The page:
Can I Help Yellows to Manage Their Stress?

Let a Yellow organize a party. He urgently needs to meet people in social contexts. He can sink very deep into his own misery if he remains under stress for too long. When things are at their worst, suggest a pub crawl, a party, or why not just a simple barbeque? It doesn’t need to be fancy, but make sure he gets to enjoy himself for a while. Also, make sure that it’s fun!

Stress Factors for Greens

If you, for any reason, would like to get a Green to feel stress, I propose the following unpleasant things.

Take Every Form of Security Away from Him

Give him tasks that he’s never done before without explaining anything whatsoever to him. But, at the same time, expect perfect implementation. Leave him alone in meetings with people who place unreasonable demands on him. Don’t support him when things heat up in a conversation. Send an angry Red to rant at him. The stress will soon follow.

Leave Lots of Loose Ends

Unfinished tasks and loose ends are deeply disturbing. Greens like to know how things fit together, and when they don’t understand how the process works it won’t go well. Unfinished projects—things that have been started but are drawn out without any end in sight—really mess things up for Greens. This is why Yellows are phenomenal at causing stress for Greens.

Hang Around Him Constantly

If a Green doesn’t get his private space, if there’s nowhere he can withdraw from the world, he gets very stressed. He likes other people, of course, but he needs to be alone with himself also. If this isn’t possible, then he can’t think anymore.

Make Lightning-Fast Changes and Unexpected Changes of Direction 

This is the specialty of Reds and Yellows. Quick decisions that they don’t always explain. Greens are miserable when they’re forced into making unexpected and rapid changes, and they often respond by ending up in a state of absolute indifference. The worst kind of change is when a Green gets an order in the morning and just as he begins to reflect on how he will do it a counterorder comes.

Ask Him “Would You Be So Good as to Redo the Whole Thing from Beginning to End?”

Having to redo a task is synonymous with failure. If something must be redone, it can only be because your work wasn’t good enough the first time. In other words, negative feedback. By extension, this means that you’re not good enough as a person, which, of course, is extremely stressful.

Tell a Green, “Look Here! We Can’t Agree on Absolutely Everything.”

Disagreements in a work group or in the family inevitably lead to stress. Only troublemakers enjoy conflict. Friction in the most impor tant group, the family, is particularly serious. A Green won’t know what he should do.

Push Him into the Spotlight

Under no circumstances will Greens want to take center stage when they’re in larger groups. Groups of more than three people would be considered large groups unless the Green knew everyone very well. If you force a Greens into such a situation, he’ll just stare at his feet. Everyone can see how uneasy he is, and the rest of the group will also be stressed. Not good.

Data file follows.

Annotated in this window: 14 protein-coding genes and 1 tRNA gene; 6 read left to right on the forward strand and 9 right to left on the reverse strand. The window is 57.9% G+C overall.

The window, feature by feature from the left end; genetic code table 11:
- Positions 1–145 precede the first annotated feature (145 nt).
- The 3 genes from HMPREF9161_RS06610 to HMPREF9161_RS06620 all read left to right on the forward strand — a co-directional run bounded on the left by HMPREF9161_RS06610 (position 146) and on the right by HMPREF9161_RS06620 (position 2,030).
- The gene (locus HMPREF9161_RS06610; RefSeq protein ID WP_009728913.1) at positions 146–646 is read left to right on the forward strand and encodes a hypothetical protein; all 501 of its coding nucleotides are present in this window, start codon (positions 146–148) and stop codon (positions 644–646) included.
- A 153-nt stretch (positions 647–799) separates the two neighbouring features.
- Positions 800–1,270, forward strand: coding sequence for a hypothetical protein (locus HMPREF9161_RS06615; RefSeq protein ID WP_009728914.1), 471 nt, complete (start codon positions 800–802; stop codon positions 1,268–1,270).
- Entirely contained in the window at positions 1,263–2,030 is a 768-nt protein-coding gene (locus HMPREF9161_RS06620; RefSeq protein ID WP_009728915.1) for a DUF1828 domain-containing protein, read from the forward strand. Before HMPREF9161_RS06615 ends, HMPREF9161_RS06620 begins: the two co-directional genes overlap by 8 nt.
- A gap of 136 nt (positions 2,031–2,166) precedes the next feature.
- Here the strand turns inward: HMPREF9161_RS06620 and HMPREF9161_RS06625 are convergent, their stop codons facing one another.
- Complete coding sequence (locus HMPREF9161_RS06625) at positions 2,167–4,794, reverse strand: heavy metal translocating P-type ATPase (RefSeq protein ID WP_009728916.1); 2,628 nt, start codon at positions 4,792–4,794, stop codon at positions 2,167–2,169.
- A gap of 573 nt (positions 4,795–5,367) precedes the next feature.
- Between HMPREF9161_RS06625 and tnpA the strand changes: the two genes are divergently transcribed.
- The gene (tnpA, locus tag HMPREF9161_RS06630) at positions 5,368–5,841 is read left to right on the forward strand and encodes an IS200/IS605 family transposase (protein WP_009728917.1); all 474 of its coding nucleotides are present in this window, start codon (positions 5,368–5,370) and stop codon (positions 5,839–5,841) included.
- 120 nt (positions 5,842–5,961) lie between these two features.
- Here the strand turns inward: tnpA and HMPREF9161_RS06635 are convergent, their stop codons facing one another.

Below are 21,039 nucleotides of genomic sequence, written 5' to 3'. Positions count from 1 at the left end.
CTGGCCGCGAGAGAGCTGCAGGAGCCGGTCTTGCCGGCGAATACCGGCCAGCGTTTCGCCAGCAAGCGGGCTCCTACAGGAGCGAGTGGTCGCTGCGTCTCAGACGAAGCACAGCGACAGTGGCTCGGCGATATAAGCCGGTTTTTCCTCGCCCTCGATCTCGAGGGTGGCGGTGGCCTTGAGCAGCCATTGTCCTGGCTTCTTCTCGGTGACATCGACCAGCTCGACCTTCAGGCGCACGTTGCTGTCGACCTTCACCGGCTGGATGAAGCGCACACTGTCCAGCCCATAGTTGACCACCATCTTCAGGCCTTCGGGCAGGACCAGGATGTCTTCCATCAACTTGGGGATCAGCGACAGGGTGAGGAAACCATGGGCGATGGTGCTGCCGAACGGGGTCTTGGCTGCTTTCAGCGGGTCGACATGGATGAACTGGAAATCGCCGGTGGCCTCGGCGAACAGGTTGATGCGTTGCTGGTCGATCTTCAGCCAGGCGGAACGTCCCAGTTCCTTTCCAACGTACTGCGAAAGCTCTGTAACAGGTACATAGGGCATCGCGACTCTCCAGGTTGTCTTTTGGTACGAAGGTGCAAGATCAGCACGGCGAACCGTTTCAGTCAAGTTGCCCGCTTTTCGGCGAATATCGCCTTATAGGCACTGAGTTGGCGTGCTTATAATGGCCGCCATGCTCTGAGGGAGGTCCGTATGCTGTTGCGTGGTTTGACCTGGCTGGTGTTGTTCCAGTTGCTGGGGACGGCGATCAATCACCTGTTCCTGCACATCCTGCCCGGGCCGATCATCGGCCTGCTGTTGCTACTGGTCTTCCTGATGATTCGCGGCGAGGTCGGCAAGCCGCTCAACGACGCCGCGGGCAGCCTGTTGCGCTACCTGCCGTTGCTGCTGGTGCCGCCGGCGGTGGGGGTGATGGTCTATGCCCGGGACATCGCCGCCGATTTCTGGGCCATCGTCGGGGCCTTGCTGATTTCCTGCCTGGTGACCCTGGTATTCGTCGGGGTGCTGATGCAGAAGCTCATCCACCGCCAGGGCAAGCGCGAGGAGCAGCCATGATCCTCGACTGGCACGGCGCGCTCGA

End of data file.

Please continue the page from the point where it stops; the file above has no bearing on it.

What Does a Green Do When He Gets Stressed and Feels Pressured?

He becomes very reserved and almost cold. His body language becomes rigid and closed, and if you’re the one who triggered his stress he won’t have anything to do with you. Some Greens can exhibit strong apathy. They become cold and unsympathetic even towards people whom, in normal circumstances, they care very much about.

They also become very hesitant and uncertain. Stress makes Greens insecure and afraid of making mistakes. It can be at work but also at home. If a child gets sick, a Green becomes passive and just looks on, because he’s afraid of doing the wrong thing. He’ll also internalize the blame for the situation and may become completely closed.

At work, it may be slightly different. It depends. Many Greens end up in a rut of obstinacy or stubbornness, provoking those around them by refusing to change anything. Even when they see that a particular method is not working well, they can refuse to act. It seems strange, but the typical Green stubbornness gets the upper hand and prevents them from doing anything.

Can I Help Greens to Manage Their Stress?

Allow them to do nothing. Give them free time for things like gardening, sleep, or other forms of relaxation. Maybe something like sending them off to a movie—not with a large group of people, but possibly on their own—or giving them a good book that takes two days to read. They don’t really want to do anything. Let them do nothing until the stress subsides. Then they’ll be back to their normal selves.

Stress Factors for Blues

If you, for any reason, would you like to get a Blue to feel stress, just upset every one of his calculations.

Tell Him, “You Don’t Know What You’re Talking About.”

You may think that Blues don’t take criticism personally, but if they believe that the criticism is untrue and unfounded, it can be very hard on them. Not because they’re afraid of conflict, or that your relationship will suffer, but because their sense of perfection is being besmirched.

Have the Management Team Make a Spontaneous Decision